By Avanya Rao
SINGAPORE — Unless you’re living under the proverbial rock, by now you’ve probably heard of Hurricane Harvey and the havoc it has wreaked from Corpus Christi, Texas, to New Orleans. As of now, 70 people have lost their lives, over a million have been displaced and thousands have been forced to move into shelters.
According to The New York Times, rebuilding Houston and its surrounding area will be a multiple-year project and cost $40 billion 5o $50 billion dollars. President Trump visited twice, first on Aug. 29 and again Sept. 2. Over the last two weeks, broadcast and print media have shared images of heartbreaking tragedy as well as heartwarming rescue and neighborliness in Texas. More such images are sure to come if Hurricane Irma strikes Miami as predicted and overtakes the eastern coast of the U.S.
And yet, even if you’ve been diligently following the news on all the major American networks, you can be forgiven for knowing little, if anything, about rather significant flooding in another part of the world:
Proud to lead a force of dedicated officers & men, who delivered to the best of their abilities & lend Mumbaikars an assuring hand pic.twitter.com/J4S9bN3DaG
— CP Mumbai Police (@CPMumbaiPolice) August 30, 2017
In South Asia, the United Nations estimates that more than 41 people in Bangladesh, India and Nepal have been affected by unprecedented rainfall and associated flooding during the June-September monsoon season, according to a New York Times report, resulting in the loss of 140 people and 700,000 homes in Bangladesh alone. For those left homeless, there are often no shelters.
Both disasters are tragic and a single life lost in either is one too many. But is loss of life less worthy of reportage if it’s the lives of the poor in developing nations? While in no way taking away from the horrors that have transpired in Texas, does the disaster in another part of the planet merit no more than a passing reference in the news?
Earlier this week, while watching the European news channel France 24, I came across an image of a woman in Nepal. Dazed, she was sitting in the middle of what was left of her mud-and-thatch home. The crawl below explained that she lost her home and family in the disastrous flooding. The coverage quickly moved on to other topical global issues. The difference between the television media’s 24/7 media coverage of Hurricane Harvey and the lack of news regarding the flooding in South Asia is stark.
Asked if she knew about the flooding of Mumbai earlier this week, Cat Strickland, a senior at Singapore American School, said, “No, I watch CNN and they didn’t mention anything was going on.”
Ragini Suri, a high school senior studying at the United World College of South East Asia, said that she had heard of the floods in India because she has family in Mumbai. But Suri has since been following the story on Indian news channels “because there’s nothing on American or international media” to watch:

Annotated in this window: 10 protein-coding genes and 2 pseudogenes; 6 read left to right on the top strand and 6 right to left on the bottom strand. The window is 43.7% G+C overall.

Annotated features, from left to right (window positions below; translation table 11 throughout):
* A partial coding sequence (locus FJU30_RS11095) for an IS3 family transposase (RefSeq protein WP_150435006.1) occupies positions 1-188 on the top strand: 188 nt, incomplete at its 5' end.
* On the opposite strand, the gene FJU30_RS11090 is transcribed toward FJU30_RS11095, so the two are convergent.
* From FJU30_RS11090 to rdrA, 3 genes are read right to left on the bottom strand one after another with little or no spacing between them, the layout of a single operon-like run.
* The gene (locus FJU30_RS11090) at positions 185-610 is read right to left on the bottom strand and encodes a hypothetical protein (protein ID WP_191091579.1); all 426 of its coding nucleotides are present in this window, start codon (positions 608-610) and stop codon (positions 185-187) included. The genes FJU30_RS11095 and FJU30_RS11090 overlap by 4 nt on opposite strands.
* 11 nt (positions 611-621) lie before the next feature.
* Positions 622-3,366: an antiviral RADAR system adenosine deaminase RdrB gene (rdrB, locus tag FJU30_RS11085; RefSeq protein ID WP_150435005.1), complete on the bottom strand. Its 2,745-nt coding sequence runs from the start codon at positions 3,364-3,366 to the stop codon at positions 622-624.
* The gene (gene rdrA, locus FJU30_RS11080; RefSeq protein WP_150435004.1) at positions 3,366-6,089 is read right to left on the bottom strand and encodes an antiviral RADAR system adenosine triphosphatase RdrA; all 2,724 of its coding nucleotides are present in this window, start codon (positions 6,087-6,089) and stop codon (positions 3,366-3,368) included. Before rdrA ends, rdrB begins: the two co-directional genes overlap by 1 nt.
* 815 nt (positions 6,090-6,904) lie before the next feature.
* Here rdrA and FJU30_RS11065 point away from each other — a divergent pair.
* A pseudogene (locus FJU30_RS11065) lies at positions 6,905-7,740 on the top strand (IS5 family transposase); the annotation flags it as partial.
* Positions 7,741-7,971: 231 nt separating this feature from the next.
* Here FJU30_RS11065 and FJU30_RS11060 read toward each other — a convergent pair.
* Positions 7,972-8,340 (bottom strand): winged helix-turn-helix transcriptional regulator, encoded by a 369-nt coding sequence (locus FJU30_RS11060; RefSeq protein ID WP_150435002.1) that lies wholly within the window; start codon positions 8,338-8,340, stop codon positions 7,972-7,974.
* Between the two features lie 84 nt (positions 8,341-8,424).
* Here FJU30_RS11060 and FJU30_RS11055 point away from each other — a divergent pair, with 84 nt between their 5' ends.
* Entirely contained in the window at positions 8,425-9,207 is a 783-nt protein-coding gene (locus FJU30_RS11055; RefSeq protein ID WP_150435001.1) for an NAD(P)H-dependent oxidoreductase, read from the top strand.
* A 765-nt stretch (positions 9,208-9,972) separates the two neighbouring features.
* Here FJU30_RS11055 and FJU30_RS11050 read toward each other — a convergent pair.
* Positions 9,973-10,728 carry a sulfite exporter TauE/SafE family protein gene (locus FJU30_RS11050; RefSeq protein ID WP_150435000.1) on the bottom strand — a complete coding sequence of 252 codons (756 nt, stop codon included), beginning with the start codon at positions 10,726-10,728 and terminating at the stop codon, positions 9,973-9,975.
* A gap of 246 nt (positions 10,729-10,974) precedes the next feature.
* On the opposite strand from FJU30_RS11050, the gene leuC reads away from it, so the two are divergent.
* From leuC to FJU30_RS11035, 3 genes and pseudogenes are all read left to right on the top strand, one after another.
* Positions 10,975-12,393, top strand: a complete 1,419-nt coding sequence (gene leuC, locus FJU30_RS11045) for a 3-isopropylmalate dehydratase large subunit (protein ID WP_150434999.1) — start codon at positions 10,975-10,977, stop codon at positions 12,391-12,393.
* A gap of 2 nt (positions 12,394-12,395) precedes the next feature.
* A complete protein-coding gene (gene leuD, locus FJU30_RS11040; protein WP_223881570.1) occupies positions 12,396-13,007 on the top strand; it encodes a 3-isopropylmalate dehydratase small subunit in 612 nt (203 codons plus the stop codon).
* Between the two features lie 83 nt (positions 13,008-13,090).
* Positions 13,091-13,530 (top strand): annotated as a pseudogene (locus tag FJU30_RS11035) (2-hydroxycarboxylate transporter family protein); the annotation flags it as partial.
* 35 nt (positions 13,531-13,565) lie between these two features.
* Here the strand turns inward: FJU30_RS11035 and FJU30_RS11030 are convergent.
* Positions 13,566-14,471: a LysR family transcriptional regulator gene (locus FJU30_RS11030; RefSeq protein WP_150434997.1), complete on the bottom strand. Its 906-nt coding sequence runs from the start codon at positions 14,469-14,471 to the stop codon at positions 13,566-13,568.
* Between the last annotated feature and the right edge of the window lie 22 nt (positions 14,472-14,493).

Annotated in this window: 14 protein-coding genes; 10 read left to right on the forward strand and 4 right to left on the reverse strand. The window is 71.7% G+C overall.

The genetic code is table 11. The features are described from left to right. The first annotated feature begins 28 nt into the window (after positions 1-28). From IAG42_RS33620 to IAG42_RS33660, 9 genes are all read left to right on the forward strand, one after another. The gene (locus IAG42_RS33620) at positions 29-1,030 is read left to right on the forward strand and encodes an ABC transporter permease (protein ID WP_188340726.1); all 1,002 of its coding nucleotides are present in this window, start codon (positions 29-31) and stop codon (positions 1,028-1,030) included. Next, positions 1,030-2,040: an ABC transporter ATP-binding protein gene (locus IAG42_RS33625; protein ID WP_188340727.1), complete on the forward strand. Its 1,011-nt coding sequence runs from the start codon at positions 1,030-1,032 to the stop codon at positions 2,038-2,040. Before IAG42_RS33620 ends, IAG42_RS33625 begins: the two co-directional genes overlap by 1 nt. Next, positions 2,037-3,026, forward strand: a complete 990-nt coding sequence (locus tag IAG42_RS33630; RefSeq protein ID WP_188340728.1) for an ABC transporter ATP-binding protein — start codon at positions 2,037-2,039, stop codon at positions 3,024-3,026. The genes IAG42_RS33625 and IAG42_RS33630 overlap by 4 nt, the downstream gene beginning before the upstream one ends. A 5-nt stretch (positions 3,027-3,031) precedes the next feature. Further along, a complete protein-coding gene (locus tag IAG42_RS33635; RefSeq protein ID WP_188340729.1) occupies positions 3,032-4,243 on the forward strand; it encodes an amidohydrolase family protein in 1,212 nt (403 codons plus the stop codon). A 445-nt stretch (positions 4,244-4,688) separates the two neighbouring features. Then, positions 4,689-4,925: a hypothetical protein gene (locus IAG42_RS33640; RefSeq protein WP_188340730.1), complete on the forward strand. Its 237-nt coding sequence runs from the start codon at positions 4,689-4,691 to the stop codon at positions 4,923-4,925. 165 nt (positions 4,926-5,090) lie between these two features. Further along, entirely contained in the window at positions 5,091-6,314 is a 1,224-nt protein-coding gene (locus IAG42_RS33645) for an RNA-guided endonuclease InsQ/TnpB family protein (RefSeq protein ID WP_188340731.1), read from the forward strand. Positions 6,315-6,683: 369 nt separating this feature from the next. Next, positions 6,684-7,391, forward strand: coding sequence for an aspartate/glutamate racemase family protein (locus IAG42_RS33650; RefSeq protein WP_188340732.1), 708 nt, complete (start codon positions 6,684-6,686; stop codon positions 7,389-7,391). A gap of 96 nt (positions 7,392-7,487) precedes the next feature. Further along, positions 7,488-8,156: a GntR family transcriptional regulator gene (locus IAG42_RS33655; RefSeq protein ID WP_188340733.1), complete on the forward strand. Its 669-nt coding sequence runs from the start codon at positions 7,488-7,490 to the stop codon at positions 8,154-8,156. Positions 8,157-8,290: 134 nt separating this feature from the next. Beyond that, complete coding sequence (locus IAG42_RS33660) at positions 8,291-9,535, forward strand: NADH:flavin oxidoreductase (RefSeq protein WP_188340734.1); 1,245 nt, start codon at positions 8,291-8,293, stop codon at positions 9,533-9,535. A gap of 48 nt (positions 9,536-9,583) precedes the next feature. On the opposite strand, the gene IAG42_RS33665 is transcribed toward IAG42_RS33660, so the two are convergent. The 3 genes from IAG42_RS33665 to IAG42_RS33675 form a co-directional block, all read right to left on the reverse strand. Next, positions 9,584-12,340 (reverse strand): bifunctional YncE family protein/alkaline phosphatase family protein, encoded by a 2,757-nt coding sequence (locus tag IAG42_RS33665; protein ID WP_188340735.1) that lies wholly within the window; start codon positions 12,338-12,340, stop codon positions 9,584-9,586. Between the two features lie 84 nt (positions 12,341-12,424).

— Climate State (@climatestate) August 29, 2017
Is this news blackout about the all-important viewership stats that decide advertising revenue? There are more than three million South Asians living in America who may be interested in what’s happening to their friends and families in their countries of origin. They are depending on the South Asian and even European news channels on cable who are providing this information.
When the media covers a natural disaster in one part of the world but disregards another elsewhere, we miss a chance to connect events and see the bigger picture.
On Thursday, a Mumbai-based doctor left his waterlogged car to walk the short distance to his house. He never reached it. Only his umbrella was found floating near his car. Eyewitnesses said he may have stepped into an open manhole hidden by the water.
Hundreds of such tragedies transpired in the midst of the swirling floodwaters in South Asia last week. They resembled stories happening in Houston and now in the Caribbean. Few, if any, were reported on American broadcast media.
Perhaps a gentle reminder is timely: Even in an isolationist age, “America first” does not mean America alone” to most Americans, whatever their heritage. This also is true of what they want to know about the world they live in.
The news media should be telling us more.
Featured photo: Floods in Mumbai paralyzed the city on Aug. 29 and forced office workers downtown to take shelter with colleagues and friends. Though monsoon flooding is seasonal, Photo by News Measurements Network Live/Creative Commons Universal Public Domain.